2. The Duplication as Indicator of the Joining of the "Repeated Lists"

The analysis of the text elaborated above does not hinge in any way on geographical identification, but it appears that a more penetrating understanding of the text could be achieved if its analysis incorporates the assumption that the treasures mentioned in the text are the treasures of the Temple, obtained from the Temple in Jerusalem. But it must be emphasized that the manner of the writing of the Scroll does not depend on this assumption. Anyone who wants to tie the source of the treasures to Qumran or to fix the places in Transjordan or the Carmel is free to do so but on condition that he identify a sequence of places near each other.

According to the assumption that the Temple was the source of the treasures, it follows that the man responsible for the Temple treasures left the Temple with the storage expedition as its head. This expedition had to bury a large quantity of objects and therefore performed its task in many cycles. They left Jerusalem, buried the treasures under their care and, on completion of their task, they returned to the Temple for another similar mission.

As stated above, a number of places are mentioned more than once. The proposed explanation ties the duplication into the way the Scroll was put together, a list entered in the course of implementation in the area (like a list of grocery items and their prices at the supermarket) and additional contact with the same place in the course of more than one storage trip.

As for the reason for the writing of the Scroll, a brief note is in order towards the close. Some claim that it is hard to imagine why already at the beginning of the war, any of the defenders would consider scattering the Temple treasures in various places, at a time they thought the city would remain in their hands forever.16 Regarding this, we can say that the proponent of this opinion does not recognize the thinking of quartermasters and those responsible for equipment; they do all they can to preserve their treasures. Furthermore even if there were people who thought Jerusalem would remain in their hands, this does not eliminate the possibility that there were others who considered it dangerous to keep all the treasures in the Temple and that it was preferable to bury the treasures in different places in order to ensure their survival. In this connection attention has to be paid to the subordinate nature of the treasures. We are not talking about the Temple candelabrum or another unique ritual object that has no alternative, but "ordinary" objects, part of the Temple inventory, whose removal from the Temple would neither be noticed nor impede the daily service at the Temple. In other words, the hiding of treasures of secondary importance in diverse locations before war reflects a precautionary measure in conjunction with the duty of some of the Temple priests as those responsible for its treasures.


The association of the Copper Scroll with actual events does not depend on geographic identification of the places mentioned therein but rather on its literary analysis. The Copper Scroll is a collection of lists of hidden inventory, lists written by the man (or men) responsible for a "salvage campaign" - the hiding of the treasures of the Temple for their preservation in case the Jerusalem Temple should fall to the enemy. The "duplicated" places are those places that the storage expedition visited more than once. It is only natural that in circular courses (especially under the conditions of the Judean Desert) there be places that are traversed more than once in moving along the course.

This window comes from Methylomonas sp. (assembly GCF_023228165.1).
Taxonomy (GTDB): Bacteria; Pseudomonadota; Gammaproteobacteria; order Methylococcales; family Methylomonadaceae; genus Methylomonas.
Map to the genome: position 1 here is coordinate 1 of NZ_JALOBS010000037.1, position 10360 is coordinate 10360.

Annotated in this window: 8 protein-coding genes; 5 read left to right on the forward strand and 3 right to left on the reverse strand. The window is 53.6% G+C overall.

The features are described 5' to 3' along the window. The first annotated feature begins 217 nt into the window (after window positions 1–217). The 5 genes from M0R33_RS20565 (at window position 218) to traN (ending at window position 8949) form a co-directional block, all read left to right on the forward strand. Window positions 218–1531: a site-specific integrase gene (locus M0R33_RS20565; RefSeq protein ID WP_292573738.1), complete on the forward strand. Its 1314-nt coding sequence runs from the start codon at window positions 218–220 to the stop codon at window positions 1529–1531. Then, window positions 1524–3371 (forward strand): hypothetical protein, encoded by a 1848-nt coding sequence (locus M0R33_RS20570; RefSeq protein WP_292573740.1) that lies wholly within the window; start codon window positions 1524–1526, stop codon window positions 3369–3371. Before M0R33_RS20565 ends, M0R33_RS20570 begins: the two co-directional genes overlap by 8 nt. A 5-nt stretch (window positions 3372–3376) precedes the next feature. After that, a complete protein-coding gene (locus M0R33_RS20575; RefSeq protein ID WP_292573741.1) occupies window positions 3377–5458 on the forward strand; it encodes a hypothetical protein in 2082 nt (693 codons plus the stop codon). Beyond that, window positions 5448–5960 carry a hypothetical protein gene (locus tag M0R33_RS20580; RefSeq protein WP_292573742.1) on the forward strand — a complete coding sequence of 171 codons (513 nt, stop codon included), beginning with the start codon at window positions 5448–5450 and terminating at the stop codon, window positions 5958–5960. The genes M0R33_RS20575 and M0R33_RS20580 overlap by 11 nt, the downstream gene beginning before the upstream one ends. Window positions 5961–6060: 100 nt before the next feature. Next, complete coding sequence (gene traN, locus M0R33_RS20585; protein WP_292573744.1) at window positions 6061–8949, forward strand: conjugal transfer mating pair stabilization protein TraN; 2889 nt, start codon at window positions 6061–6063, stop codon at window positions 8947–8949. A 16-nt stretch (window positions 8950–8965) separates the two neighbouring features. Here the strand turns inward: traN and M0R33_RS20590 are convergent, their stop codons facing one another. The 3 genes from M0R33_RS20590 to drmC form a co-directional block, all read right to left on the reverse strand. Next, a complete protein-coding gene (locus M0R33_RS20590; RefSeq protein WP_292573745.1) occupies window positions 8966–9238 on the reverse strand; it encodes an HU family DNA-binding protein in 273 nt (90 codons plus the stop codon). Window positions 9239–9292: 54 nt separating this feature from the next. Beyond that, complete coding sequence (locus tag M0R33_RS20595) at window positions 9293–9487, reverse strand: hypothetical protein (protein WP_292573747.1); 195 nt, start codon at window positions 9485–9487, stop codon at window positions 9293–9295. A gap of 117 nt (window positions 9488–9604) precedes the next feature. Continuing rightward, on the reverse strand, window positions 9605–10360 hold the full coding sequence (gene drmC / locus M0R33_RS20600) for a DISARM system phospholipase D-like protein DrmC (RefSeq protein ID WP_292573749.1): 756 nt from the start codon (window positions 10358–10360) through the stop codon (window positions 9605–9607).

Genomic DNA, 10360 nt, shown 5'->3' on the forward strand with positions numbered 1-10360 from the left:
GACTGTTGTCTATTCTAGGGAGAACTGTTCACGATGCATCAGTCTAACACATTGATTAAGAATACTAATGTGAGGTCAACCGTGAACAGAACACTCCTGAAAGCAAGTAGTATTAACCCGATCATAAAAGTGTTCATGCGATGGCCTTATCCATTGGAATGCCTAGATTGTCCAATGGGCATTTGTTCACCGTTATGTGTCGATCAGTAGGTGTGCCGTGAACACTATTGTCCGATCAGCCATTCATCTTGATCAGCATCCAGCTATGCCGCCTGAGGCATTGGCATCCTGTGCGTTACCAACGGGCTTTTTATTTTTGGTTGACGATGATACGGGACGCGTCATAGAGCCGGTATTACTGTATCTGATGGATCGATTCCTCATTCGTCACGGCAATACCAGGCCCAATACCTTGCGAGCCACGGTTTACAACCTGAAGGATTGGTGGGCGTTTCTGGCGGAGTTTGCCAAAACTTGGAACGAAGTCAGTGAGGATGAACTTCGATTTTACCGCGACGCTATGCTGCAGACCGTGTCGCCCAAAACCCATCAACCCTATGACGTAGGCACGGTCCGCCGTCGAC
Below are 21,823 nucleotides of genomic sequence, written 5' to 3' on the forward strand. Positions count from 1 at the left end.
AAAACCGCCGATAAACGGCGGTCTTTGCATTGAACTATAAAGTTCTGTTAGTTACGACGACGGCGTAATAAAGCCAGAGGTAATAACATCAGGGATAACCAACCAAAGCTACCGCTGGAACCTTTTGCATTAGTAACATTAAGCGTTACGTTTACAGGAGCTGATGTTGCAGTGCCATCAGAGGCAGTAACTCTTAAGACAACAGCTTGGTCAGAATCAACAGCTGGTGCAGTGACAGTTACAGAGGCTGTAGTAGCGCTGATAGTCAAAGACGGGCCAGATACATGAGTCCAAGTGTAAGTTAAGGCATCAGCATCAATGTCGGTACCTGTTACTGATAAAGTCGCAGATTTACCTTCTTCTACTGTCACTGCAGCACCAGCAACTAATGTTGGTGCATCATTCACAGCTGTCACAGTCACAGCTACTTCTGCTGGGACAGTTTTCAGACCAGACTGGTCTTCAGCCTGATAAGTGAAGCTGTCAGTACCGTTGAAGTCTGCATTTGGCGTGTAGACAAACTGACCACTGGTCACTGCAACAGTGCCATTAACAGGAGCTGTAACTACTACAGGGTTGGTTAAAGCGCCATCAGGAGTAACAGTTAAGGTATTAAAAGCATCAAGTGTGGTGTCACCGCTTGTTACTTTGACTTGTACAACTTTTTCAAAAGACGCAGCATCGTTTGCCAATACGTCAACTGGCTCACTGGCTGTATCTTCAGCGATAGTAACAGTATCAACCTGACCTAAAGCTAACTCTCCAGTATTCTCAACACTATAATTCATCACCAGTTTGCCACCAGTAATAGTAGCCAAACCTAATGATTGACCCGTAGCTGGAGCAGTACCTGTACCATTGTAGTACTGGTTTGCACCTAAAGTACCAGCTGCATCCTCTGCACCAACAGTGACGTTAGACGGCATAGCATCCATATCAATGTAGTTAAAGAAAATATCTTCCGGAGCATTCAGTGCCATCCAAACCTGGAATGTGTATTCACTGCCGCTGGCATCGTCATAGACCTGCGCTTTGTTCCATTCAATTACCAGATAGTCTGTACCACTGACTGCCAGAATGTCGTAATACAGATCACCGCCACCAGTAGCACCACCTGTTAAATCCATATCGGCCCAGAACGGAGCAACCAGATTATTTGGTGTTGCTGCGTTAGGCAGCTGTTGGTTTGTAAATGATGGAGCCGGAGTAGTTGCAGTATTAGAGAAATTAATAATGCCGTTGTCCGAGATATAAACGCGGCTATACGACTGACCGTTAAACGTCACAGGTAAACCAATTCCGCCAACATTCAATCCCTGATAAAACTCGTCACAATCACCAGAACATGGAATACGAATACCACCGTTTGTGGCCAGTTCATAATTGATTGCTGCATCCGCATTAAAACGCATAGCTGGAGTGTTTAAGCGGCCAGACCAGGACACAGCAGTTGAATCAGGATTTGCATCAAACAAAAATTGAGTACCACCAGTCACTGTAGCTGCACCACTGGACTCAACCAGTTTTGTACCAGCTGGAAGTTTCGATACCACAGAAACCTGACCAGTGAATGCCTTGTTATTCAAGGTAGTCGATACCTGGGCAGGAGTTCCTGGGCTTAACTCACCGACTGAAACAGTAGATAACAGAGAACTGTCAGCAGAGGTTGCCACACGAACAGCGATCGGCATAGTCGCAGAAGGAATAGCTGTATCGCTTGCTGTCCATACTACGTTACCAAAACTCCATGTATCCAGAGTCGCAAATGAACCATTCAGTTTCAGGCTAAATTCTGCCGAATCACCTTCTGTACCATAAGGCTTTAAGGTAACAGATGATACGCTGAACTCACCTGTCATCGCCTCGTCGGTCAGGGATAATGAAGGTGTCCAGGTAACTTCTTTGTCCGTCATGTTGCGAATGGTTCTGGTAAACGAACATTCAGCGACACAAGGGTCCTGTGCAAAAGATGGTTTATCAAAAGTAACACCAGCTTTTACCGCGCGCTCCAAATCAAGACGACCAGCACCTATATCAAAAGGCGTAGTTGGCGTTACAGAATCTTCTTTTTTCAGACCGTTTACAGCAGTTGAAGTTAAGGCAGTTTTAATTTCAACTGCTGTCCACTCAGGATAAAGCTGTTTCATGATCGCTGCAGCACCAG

Analysis of the literary character of the Scroll as a list with the resulting implications explains the historical character of its writing. Identification of the Scroll as a list shows that it is not a polished literary document but a list generated in the course of its implementation, matching the geographical progress of the storage expedition in the chronological and geographical sequence of the procession of the storers.

The uniqueness of the Scroll in all of its components refutes almost in itself the conclusion of anyone who sees in the Scroll an integral part of texts from Qumran, and this (conclusion) on the basis of its proximity (to other texts).17

A final note. After about forty years of research, it appears that the time has come to cease talking about the "puzzling" or "mysterious" nature of the Scroll. If we set aside for the moment the controversy over the reading of not too small a number of words, a controversy resembling the status of the reading of the texts from Qumran, we find that the bounds of the "unknown" in the Scroll is now basically limited to the exact identification of the places where the treasures were hidden. However, the exact identification of the places the writer kept to himself. In any case there is no difference in this matter between places not recognized in the Copper Scroll and various places mentioned in the Scriptures without anyone knowing today where they are.


1 In spite of following anything connected to Qumran in general and the Copper scroll in particular I have found only few publications devoted to this scroll (most of them in the bibliography in the appendix below) unlike the accepted practice in the field (in complete contrast to works such as "selected stories of", for example). See: E. Tov, "On the status of the research: the Qumran scrolls in light of the new research", Sciences of Judaism, 34 (1994), pp. 37-67 (Hebrew).

2 See: Judah K. Lefkovits, The Copper Scroll - 3Q15, A New Reading, Translation and Commentary, New York University 1993.